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Should you eat like a warrior?

Posted Feb 09 2010 12:00am
After my recent post about unusual breakfast foods, a reader commented that he never eats breakfast. Instead, he follows a “warrior”-style diet, which involves eating very lightly during the day, then consuming the majority of his calories in the evening. While he doesn’t recommend this approach for everyone, he says it has served him well for 20 years.

Naturally, this piqued my curiosity. I’ve run across a lot of different dietary theories, but none has ever recommended skipping breakfast. Still, any regimen a person can stick to for two decades (while maintaining good health) deserves a second look, in my view.

So I read up about the Warrior Diet online.

The official Warrior Diet web site explains it this way: When you skip breakfast, it activates your sympathetic nervous system, provoking the “fight or flight” response. This is a stress-induced state in which your adrenaline flows, your blood pressure rises, and your need for energy spikes, causing you to burn lots of calories.

Nighttime is the best time to eat, according to this theory. The pressure of your day recedes and your body is ready to absorb nutrients. In essence, we humans are programmed to hunt or fight during the day, and to drag our kill back to the cave so we can feast at night.

Okay, I can see the logic behind this approach. When you’re under stress, your blood flow is diverted from your gut to your muscles to prepare you for quick action. The food you eat doesn’t have a chance to be digested efficiently.

When you are calm, the blood returns to your digestive system, the nutrients in your food can be utilized, and your body has a chance to heal and rebuild itself: the “rest and digest” phase.

But I can tell you right now: the Warrior Diet would never work for me.

A manly diet?

One noteworthy aspect of the Warrior Diet is that many of its adherents are men. The official Warrior Diet web site is very male-oriented, in my view, with an emphasis on peak performance, endurance, and survival. The site’s founder is the editor of a men’s health and fitness magazine and a former Israeli military operative.

Talking with men about their eating habits, I’ve noticed that they’re often able to function throughout their day eating surprisingly little, whereas many women need to eat sooner and more frequently. (This is just a generalization, of course. Everyone’s unique.) When men get home at the end of their busy day, though, their food consumption tends to make up for their earlier restriction -- and then some.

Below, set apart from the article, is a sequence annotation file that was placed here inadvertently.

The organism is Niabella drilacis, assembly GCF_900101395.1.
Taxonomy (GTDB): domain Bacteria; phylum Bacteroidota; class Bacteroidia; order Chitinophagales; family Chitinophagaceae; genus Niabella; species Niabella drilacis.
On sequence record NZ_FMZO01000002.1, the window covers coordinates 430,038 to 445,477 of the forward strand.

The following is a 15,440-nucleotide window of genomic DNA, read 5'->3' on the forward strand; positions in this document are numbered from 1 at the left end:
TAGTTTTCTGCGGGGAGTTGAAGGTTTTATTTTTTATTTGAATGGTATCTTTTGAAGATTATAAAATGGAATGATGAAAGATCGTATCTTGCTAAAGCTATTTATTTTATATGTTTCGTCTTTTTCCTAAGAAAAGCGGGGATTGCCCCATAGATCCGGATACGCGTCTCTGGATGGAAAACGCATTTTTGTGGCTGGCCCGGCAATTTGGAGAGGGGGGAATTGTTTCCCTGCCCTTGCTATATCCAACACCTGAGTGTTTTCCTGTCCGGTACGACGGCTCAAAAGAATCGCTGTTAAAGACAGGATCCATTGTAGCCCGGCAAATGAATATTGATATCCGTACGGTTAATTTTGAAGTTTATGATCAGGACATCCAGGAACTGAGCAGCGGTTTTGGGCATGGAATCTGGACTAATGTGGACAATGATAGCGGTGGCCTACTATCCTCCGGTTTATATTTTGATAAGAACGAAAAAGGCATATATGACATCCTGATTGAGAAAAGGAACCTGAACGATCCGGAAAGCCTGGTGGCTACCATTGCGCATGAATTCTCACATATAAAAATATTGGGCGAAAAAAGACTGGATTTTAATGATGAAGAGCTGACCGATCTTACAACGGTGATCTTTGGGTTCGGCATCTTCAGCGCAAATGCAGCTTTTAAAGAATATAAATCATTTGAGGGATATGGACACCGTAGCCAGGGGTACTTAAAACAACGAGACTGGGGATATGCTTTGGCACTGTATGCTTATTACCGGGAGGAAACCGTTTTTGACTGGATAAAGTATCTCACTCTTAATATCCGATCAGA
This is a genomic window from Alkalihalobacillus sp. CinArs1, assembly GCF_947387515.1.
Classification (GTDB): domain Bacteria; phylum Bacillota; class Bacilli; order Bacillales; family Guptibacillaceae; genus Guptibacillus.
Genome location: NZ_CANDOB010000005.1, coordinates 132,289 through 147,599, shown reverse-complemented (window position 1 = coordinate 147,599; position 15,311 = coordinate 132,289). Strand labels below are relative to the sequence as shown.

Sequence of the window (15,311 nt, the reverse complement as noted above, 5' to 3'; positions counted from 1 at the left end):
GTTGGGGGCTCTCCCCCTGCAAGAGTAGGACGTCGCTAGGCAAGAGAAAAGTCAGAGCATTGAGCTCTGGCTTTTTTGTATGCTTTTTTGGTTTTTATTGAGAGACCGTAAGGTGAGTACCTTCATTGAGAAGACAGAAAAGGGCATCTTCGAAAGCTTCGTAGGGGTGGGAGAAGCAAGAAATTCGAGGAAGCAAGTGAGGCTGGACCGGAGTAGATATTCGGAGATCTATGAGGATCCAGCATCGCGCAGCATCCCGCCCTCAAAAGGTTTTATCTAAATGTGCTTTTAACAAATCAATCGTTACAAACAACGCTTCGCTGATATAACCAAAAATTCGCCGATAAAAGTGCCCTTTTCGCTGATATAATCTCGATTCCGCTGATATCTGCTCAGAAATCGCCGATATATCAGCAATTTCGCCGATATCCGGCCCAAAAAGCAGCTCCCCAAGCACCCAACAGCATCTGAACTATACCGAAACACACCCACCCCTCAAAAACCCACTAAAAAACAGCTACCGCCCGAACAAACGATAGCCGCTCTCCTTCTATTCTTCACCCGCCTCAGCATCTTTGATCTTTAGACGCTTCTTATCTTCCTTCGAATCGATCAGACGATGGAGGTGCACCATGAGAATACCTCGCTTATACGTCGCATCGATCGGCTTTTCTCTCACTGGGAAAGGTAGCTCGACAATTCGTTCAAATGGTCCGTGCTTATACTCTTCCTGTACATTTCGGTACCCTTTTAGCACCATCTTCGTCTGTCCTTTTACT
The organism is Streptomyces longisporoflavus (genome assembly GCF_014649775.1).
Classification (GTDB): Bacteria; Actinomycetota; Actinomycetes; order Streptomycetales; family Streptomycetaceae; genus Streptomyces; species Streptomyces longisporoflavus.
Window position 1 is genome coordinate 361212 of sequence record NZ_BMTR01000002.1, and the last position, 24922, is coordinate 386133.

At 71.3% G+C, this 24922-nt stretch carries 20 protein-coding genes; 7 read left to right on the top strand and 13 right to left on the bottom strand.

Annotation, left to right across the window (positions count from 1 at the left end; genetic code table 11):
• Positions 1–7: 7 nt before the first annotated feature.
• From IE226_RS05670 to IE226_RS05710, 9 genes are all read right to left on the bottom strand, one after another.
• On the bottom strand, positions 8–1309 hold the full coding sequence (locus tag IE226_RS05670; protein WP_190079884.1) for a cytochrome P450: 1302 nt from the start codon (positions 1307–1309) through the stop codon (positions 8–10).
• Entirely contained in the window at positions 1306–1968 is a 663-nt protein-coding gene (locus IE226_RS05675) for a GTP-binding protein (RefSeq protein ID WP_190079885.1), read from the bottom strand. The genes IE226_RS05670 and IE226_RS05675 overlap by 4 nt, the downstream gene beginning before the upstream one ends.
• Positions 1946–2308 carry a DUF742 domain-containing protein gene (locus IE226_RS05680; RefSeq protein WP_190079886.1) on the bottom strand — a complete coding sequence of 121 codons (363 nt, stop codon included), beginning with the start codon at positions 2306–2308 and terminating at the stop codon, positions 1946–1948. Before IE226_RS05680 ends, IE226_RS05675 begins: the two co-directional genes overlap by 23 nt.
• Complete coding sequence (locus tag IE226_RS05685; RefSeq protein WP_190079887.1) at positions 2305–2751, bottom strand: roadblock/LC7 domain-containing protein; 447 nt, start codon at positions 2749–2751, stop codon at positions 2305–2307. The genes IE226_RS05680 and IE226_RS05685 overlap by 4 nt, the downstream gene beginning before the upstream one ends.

According to Warrior Diet practitioners, this is our natural, instinctive pattern of eating. Indeed, it seems to be the default way of eating for many of us.

But is it healthy? Or more to the point, is it right for you?

You can answer this question for yourself. What happens when you go to bed on a full stomach? Do you sleep well? How do you feel the morning after a big meal -- alert or sluggish? Now consider what happens around mid-afternoon if you haven’t eaten much during the day. Do you have good energy, or do you begin to run out of steam? Do you feel bright and positive, or moody or irritable?

My approach

What works best for me is eating a good-sized breakfast and lunch to fuel my activities during the day, followed by a lighter dinner. If I eat a big meal at night, I don’t sleep soundly. If I try to restrict my food intake during the day, I feel jittery, cranky, and headachy. The truth is, I’m not much fun to be around when I haven’t had enough to eat.

If this sounds familiar to you, warrior-style eating may not work for you either. The diet may also create problems if you have a health condition that doesn’t respond well to feast-or-famine eating habits, such as diabetes or acid reflux. Needless to say, it would also a poor choice for anyone with a history of yo-yo dieting or binge eating.

By the way, there’s a new book out, called The Big Breakfast Diet, which calls for an eating pattern that’s completely opposite to that of the Warrior Diet. So which method is better? Your body deserves to have the final word.

For more on my personal history with inappropriate diets, along with tips on overcoming binge eating, check out my two-part interview this week on Weightless, a wonderful blog about eating disorder recovery and healthy body image.
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